HP has secured a deal with AMR Corp., the parent of American Airlines, to develop a next-generation passenger service system. The airline hopes the new platform will provide passengers with improved access to information on flights, reservations and operations.
AMR announced Wednesday that the new system, to be called Jetstream, will support many of the general operations of American Airlines and subsidiary American Eagle, from reservations, to pricing and ticketing, inventory, flight information and check-in. In addition, it will serve as a foundation for the airline to launch a range of "innovative online and mobile travel tools" for customers.
In a teleconference call, Monte Ford, the chief information officer of American Airlines, said the airline went through an extensive review process before selecting HP, visiting some 15 other airlines and reviewing available technology. While the overall cost was not revealed, HP will implement the system in a modular format over the next four years. Once completed, HP intends to offer the new system to other airlines as part of its industry portfolio.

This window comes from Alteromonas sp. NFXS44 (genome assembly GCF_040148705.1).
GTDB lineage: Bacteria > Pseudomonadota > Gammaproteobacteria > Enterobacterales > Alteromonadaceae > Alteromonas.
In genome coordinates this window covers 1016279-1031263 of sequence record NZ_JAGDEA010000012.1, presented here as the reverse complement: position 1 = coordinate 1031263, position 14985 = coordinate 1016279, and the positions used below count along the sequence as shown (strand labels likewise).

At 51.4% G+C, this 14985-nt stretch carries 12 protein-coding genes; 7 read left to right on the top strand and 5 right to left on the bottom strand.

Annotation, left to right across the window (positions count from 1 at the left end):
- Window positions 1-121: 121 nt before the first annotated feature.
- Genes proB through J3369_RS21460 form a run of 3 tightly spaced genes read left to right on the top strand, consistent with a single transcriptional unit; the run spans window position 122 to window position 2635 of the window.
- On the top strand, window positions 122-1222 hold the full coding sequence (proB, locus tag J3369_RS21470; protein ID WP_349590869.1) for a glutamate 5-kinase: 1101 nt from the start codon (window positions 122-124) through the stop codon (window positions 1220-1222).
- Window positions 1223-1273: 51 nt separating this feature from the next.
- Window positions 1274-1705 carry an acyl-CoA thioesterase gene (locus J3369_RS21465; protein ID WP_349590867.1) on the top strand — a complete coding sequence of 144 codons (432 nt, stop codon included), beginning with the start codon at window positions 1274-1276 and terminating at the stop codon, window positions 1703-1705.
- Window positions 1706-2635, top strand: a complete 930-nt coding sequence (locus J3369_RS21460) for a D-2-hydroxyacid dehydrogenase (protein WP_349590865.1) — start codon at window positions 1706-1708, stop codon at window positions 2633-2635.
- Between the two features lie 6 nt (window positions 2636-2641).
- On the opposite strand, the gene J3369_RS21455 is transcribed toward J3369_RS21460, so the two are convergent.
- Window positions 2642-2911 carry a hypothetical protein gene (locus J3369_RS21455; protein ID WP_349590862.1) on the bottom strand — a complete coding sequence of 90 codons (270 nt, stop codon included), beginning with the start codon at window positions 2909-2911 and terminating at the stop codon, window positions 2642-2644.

"The current passenger service system has served us well for many decades and remains among the most reliable," AMR chairman and chief executive Gerard Arpey said in a statement announcing the partnership with HP. "Today's decision indicates our commitment to continue to deliver the most effective tools to our employees and outstanding service to our customers."
American pioneered the development of technology for airline reservations and operations more than 45 years ago, when it partnered with IBM to develop the Sabre system. It then was able to sell the technology to a number of other airlines. American spun off Sabre in March 2000, but continues to use much of that company's technology.
In the announcement Wednesday, American took care to say it appreciated its long-standing relationship with Sabre and that it is considering using other Sabre products and services in the future. But the loss of American Airlines for core services like reservations will be a blow to the company.
Ford said the new system will be able to support American's business processes as a partner in the Oneworld airline network. American, like most other airlines, is struggling to control costs as business traveled has nose-dived during the recession. Ford did not elaborate on the structuring of the contract with HP but did say it was designed to avoid "giant spikes" in the company's IT budget.
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